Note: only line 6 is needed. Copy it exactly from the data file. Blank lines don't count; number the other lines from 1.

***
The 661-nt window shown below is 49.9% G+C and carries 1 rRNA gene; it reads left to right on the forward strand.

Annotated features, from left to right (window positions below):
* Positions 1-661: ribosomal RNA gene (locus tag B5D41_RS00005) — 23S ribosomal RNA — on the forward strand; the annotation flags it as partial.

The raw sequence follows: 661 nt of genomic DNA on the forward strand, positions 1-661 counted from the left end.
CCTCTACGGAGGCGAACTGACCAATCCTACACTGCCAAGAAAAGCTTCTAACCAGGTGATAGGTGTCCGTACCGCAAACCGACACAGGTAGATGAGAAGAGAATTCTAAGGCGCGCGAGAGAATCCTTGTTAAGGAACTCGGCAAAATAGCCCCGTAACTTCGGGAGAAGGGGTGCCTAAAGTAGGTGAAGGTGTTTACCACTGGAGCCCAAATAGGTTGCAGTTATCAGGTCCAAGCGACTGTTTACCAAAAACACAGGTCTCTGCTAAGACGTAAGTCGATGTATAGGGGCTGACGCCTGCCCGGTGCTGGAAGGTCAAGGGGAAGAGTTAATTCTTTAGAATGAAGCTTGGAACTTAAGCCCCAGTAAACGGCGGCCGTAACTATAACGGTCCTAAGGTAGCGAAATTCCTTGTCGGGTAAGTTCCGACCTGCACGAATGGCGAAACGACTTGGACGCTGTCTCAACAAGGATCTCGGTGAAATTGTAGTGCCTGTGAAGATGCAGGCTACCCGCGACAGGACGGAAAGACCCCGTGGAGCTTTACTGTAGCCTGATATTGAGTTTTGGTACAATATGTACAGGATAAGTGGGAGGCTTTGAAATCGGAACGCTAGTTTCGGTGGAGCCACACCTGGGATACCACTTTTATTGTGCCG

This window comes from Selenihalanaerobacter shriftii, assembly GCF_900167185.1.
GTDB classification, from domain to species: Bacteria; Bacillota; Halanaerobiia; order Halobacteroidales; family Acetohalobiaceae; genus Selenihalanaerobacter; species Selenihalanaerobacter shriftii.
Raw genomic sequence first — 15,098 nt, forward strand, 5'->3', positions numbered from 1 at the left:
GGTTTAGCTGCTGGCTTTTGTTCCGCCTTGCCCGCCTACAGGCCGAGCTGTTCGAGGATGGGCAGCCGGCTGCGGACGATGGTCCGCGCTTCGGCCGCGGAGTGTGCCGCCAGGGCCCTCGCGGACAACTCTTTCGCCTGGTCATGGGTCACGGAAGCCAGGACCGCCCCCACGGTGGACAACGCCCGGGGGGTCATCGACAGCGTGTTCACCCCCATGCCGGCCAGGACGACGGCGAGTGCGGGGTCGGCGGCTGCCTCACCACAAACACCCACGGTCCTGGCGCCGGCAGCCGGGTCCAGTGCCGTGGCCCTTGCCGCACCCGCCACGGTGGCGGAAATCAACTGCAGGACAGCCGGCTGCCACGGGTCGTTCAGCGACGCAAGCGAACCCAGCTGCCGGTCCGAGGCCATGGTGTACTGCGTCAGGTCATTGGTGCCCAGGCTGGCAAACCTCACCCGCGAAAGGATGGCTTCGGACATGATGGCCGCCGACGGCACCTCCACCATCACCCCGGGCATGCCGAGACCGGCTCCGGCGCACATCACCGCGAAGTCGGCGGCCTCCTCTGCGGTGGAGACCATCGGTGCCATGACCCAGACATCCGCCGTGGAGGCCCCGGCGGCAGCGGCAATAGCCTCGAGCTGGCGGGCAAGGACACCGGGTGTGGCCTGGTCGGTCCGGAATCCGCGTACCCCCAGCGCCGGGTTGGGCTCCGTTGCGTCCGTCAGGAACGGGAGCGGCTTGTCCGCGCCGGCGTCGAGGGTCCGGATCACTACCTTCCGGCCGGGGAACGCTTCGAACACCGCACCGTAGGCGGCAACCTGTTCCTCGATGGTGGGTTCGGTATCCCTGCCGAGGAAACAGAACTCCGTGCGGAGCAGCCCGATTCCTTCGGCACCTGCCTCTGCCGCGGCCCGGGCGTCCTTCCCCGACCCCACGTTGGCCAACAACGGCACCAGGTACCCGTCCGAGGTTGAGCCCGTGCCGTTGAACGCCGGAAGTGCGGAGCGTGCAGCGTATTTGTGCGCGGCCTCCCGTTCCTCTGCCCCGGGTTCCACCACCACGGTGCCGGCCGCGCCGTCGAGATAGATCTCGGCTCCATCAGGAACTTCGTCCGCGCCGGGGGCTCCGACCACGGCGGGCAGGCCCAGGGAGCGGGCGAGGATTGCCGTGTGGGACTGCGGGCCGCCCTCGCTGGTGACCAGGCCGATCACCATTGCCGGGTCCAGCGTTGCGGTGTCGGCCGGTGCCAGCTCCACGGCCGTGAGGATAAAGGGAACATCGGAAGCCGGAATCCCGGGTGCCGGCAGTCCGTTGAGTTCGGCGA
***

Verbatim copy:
This window comes from Selenihalanaerobacter shriftii, assembly GCF_900167185.1.